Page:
Recognising excellence

9th of November 2015 Article by Lynn Webster
Recognising excellence

Lynn Webster, independent consultant for the cleaning sector in the UK, writes her first blog for the ECJ website. She gives a round of applause for cleaning sector awards organisers and the winners.

Pass a parade of shops or shopping mall, trawl the internet or open a magazine and what do we see? Logos and banners that herald awards won and achievements gained. Whether it’s a sign proclaiming, ‘fish and chip shop of the year’, or ‘the prettiest roundabout in Yorkshire’, awards are all around.

The nature of awards can lead to them being treated dismissively with little consideration. Awards in every industry can become activities that happen at certain times of year, usually involving a celebration lunch or dinner, with a number of forms to fill in. But it is useful to stop and take stock of what awards stand for, and what they can mean to winners; individual and corporate and the wider arena in which we operate.

Awards are a means of offering praise, regardless of what the award itself is for. Awards may result in a physical memento of achievement: whether as a logo to use in publicity and client-facing materials, a certificate to hang on the wall, a beautiful (or possibly not so beautiful) trophy to place with pride in the head office reception (or to hide in the back of a cleaning cupboard), or a voucher for a treat or purchase. PR and communications consultants love awards for their multitude of tangible marketing and ‘shout out’ possibilities.  Awards praise winners and of course most people like to win, and to be associated with winners.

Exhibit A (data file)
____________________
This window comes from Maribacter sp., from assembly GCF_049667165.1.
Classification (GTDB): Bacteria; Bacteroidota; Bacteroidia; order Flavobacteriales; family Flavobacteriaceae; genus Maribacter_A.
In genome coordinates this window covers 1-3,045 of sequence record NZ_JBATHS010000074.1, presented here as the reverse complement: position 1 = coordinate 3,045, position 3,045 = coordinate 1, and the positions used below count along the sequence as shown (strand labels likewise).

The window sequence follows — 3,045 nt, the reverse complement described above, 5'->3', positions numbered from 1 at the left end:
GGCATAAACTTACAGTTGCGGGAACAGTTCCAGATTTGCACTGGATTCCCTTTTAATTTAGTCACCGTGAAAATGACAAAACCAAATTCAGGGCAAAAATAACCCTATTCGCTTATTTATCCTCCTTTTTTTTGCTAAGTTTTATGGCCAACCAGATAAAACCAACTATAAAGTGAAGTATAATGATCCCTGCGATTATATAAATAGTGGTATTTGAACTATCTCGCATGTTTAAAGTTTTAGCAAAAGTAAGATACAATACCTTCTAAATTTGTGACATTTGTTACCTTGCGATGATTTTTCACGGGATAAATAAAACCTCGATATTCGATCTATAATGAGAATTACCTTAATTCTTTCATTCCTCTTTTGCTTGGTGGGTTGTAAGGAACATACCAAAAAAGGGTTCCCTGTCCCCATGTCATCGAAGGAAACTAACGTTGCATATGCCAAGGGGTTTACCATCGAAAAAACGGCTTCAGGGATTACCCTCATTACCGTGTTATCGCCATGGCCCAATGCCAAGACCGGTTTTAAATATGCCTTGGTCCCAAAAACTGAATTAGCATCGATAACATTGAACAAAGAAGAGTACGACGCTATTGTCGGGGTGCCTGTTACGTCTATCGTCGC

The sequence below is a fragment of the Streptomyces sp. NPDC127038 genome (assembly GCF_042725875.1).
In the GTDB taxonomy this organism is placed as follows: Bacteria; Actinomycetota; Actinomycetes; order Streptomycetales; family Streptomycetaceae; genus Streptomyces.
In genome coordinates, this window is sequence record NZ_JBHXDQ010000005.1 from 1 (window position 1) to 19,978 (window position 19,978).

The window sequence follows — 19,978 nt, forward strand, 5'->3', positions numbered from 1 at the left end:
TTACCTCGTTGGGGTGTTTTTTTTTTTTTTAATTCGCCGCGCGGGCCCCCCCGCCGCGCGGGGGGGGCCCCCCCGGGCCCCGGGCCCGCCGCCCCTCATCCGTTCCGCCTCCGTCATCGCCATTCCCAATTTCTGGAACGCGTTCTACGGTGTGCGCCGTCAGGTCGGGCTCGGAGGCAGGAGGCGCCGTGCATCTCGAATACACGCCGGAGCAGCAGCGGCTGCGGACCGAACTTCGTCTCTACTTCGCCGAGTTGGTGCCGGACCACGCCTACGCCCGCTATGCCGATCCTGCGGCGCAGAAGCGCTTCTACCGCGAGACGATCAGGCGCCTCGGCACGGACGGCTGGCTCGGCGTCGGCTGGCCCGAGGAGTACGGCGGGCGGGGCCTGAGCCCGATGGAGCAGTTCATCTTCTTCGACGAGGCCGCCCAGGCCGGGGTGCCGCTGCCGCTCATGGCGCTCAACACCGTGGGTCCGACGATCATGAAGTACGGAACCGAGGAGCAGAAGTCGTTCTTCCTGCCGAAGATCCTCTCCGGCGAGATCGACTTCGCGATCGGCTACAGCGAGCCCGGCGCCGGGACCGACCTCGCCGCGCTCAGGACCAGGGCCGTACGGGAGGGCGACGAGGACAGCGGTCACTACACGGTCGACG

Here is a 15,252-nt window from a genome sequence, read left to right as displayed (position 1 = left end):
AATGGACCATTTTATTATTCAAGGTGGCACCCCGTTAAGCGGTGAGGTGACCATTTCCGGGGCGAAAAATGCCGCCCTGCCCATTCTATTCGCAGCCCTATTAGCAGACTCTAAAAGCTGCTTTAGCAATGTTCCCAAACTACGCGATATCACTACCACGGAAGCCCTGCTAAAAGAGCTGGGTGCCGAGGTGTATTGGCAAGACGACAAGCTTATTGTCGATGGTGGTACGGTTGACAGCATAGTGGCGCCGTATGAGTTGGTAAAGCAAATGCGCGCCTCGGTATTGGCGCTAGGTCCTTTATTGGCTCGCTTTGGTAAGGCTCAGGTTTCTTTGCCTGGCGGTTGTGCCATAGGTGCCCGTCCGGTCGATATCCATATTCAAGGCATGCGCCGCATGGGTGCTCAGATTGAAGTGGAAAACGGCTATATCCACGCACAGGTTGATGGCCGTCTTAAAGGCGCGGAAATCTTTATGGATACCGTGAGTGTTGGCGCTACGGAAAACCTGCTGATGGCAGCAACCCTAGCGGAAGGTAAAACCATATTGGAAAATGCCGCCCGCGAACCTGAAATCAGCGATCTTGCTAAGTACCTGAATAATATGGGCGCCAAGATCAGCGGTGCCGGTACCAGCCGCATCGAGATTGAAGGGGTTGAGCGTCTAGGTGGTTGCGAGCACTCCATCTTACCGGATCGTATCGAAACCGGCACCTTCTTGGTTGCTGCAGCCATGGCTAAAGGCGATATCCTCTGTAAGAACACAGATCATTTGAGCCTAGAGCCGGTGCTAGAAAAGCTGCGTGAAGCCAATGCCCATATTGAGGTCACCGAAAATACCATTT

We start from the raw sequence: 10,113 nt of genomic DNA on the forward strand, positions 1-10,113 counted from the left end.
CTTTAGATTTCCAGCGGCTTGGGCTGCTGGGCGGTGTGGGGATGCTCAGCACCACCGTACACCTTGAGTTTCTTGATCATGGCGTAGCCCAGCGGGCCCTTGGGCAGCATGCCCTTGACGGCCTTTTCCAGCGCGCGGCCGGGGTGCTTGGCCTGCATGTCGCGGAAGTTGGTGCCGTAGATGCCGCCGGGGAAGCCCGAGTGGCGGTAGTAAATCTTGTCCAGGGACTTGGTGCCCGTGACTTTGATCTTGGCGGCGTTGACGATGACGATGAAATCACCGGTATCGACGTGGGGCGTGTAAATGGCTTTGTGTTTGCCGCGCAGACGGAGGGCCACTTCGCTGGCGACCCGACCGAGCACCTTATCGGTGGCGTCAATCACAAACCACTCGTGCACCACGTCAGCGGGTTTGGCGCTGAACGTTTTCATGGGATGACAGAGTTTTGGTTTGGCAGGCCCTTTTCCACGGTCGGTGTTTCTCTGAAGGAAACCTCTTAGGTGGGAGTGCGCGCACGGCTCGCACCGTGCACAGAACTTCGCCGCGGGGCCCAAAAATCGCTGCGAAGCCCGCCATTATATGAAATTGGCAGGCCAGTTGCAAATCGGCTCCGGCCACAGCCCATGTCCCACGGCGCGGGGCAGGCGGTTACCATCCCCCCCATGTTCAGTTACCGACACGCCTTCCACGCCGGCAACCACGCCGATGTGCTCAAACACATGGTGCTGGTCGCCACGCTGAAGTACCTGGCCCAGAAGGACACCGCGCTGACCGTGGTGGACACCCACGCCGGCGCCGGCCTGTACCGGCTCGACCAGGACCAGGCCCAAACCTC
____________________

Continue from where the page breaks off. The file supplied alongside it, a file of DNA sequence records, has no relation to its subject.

Awards recognise the achievement and maintenance of high standards, both for an organisation and the individual. Where these standards are industry-recognised the value to the business can be quantifiable. Organisations that achieve awards for commitment, for improving staff performance through improved and revised training schemes demonstrate investment in the human resource. Awards relating to improved and excellent environmental practices demonstrate a commitment to and investment in the future. Innovation is essential in the cleaning industry and awards for innovation proclaim an industry moving forward.

Delighting in the accolade that an award nomination or a finalist place gives can become a deflating blow when the results are announced. So let’s not forget the benefit of being an Oscar nominee and what that does for the actor or actress in negotiations for their next film. There is great achievement in reaching the podium even if only as a runner-up.

In every instance the winning of an award is a declaration of excellence to existing and potential clients, to stakeholders, staff and competitors. At the same time consider that such a declaration of excellence can be seen as a challenge, one that drives the industry forward, to the benefit of all, long into the future. And of course let’s not lose sight of the value of awards to the individual winner. When a manager proposes an individual for an award this is a public acknowledgement of achievement. Such a powerful form of praise and feedback can have positive ripple effects across the organisation.

Awards badge achievement and highlight organisational and individual excellence. Awards are essential for the cleaning industry in that every award focuses the spotlight on an industry continually striving to be exceptional so congratulations to all those who have not only been winners but nominated finalists too in most significantly the BICSc Annual Awards and the biennial Golden Service Awards.

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